Baltimore has ambitious plans for its public health sector in the next three years: By 2015, city officials plan to cut new HIV/AIDS infections by 25 percent. While public funds are limited, government leaders say they're confident that the detailed plan, which seeks to reallocate placement of intervention programs and revamp city programs, will reduce the transmission of a disease that has plagued Baltimore for decades.
The city announcement comes just in time for World AIDS Day, celebrated each year on Dec. 1.
"For the last 30 years, the HIV epidemic has been rampant in Baltimore city and we haven't managed to get out of the top 10 cities [for highest rates of HIV in the U.S.]," said Dr. Oxiris Barbot, city health commissioner for Baltimore. "We wanted to take a fresh look at what we're doing to reduce the epidemic."
According to the Centers for Disease Control and Prevention, Miami has the highest HIV rate of all U.S. cities. More than 64,000 Miami residents carry the deadly virus.
Baltimore Mayor Stephanie Rawlings-Blake announced the new plan Tuesday to combat a disease that affects more than 13,000 Baltimore residents, and more than 1.1 million nationwide.
In accordance with the new plans, Baltimore city officials will extend needle exchange programs; use mobile medical services and primary care to implement HIV testing and diagnoses; and target locations such as schools, sex clubs, prisons and other areas where there may be a higher-than- average rate of unprotected sex and drug use. Particularly high-risk populations include gay and bisexual men, African American men, and those who participate in unprotected sex with many partners and intravenous drug use.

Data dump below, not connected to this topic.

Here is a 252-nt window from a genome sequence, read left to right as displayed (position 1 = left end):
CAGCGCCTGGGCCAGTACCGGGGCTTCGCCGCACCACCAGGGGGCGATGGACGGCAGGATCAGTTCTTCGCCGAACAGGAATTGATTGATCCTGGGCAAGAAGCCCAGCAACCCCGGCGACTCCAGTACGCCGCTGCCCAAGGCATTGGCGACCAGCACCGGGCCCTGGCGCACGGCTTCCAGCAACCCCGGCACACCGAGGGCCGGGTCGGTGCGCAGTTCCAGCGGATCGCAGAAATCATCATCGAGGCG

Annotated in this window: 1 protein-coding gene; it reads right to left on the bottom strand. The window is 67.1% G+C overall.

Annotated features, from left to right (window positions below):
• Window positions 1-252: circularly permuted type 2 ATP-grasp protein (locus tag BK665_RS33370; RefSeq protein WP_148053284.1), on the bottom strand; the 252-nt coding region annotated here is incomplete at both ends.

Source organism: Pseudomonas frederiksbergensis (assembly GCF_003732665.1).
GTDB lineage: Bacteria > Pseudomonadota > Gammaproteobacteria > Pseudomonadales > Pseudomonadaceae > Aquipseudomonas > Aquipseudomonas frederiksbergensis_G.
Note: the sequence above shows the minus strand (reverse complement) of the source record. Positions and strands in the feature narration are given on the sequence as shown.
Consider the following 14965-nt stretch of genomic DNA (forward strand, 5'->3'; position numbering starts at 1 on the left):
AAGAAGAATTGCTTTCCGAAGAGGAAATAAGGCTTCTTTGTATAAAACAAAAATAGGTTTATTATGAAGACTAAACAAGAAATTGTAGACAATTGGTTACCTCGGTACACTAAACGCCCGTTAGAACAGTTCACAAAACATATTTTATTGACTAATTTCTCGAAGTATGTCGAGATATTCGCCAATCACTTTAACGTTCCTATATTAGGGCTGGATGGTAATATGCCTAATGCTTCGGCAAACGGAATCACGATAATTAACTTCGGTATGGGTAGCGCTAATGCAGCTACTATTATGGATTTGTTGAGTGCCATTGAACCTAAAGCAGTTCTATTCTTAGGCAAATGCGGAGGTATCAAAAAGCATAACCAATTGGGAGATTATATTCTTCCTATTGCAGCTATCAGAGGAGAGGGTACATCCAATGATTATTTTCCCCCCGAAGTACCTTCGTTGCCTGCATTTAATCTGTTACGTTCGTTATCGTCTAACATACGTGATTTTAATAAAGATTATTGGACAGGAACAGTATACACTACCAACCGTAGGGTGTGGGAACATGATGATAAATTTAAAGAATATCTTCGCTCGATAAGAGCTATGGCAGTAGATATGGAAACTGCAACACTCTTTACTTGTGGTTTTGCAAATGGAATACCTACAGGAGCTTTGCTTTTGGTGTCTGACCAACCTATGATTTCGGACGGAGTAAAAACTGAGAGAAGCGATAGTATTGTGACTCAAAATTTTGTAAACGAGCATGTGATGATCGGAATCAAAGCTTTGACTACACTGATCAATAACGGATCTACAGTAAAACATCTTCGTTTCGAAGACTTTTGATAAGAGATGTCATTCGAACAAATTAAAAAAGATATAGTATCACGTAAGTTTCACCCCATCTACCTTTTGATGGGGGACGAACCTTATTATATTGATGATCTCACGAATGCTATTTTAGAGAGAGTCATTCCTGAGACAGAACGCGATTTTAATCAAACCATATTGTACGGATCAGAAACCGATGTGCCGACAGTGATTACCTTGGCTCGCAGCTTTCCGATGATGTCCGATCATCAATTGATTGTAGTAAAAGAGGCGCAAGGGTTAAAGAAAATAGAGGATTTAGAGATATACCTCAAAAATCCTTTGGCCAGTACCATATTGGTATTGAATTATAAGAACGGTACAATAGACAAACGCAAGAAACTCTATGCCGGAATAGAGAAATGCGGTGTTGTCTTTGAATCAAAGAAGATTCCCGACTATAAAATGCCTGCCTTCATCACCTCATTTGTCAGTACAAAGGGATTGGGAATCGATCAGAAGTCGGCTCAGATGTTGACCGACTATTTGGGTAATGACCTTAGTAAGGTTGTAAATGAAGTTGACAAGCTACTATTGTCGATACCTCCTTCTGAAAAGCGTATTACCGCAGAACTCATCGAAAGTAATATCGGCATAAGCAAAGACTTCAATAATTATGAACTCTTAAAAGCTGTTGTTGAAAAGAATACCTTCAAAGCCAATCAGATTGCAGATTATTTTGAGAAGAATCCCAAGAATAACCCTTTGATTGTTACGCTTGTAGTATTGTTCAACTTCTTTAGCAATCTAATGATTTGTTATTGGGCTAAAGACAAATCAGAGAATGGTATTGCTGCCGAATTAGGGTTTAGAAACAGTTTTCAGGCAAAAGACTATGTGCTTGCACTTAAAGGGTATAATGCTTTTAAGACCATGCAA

While Barbot acknowledged that the 25 percent reduction within three years is an "aggressive benchmark," she said the city needed to set the bar high because the epidemic has been so devastating to the city.
Barbot also noted a particularly jarring detail about Baltimore's HIV/AIDS patient population from past city-wide research—about 27 percent of newly diagnosed patients have full-blown AIDS by the time it is discovered. Those people could have been unknowingly carrying the HIV virus years before diagnosis, said Barbot.
"There is currently a movement for aggressive intervention," said Dr. Myron Cohen, chief of the division of infectious diseases at University of North Carolina at Chapel Hill. "We've gone for 30 years with about 50,000 new cases every year. I applaud Baltimore for trying to move forward courageously and creatively. Their plan serves as a model for others to look at."
While Baltimore officials say they could use millions more in funding to revamp the program, about $6 million to $7 million in city funding is available for HIV/AIDS initiatives. They plan to stretch resources and reallocate outreach efforts. Clearer guidelines and strategic budgeting have been considered to make the most out of the resources available.
"Unfortunately, national funds to the state of Maryland were cut by 10 percent, so now we have to look at what we have and what's the smartest way to utilize that money to make the difference," said Barbot.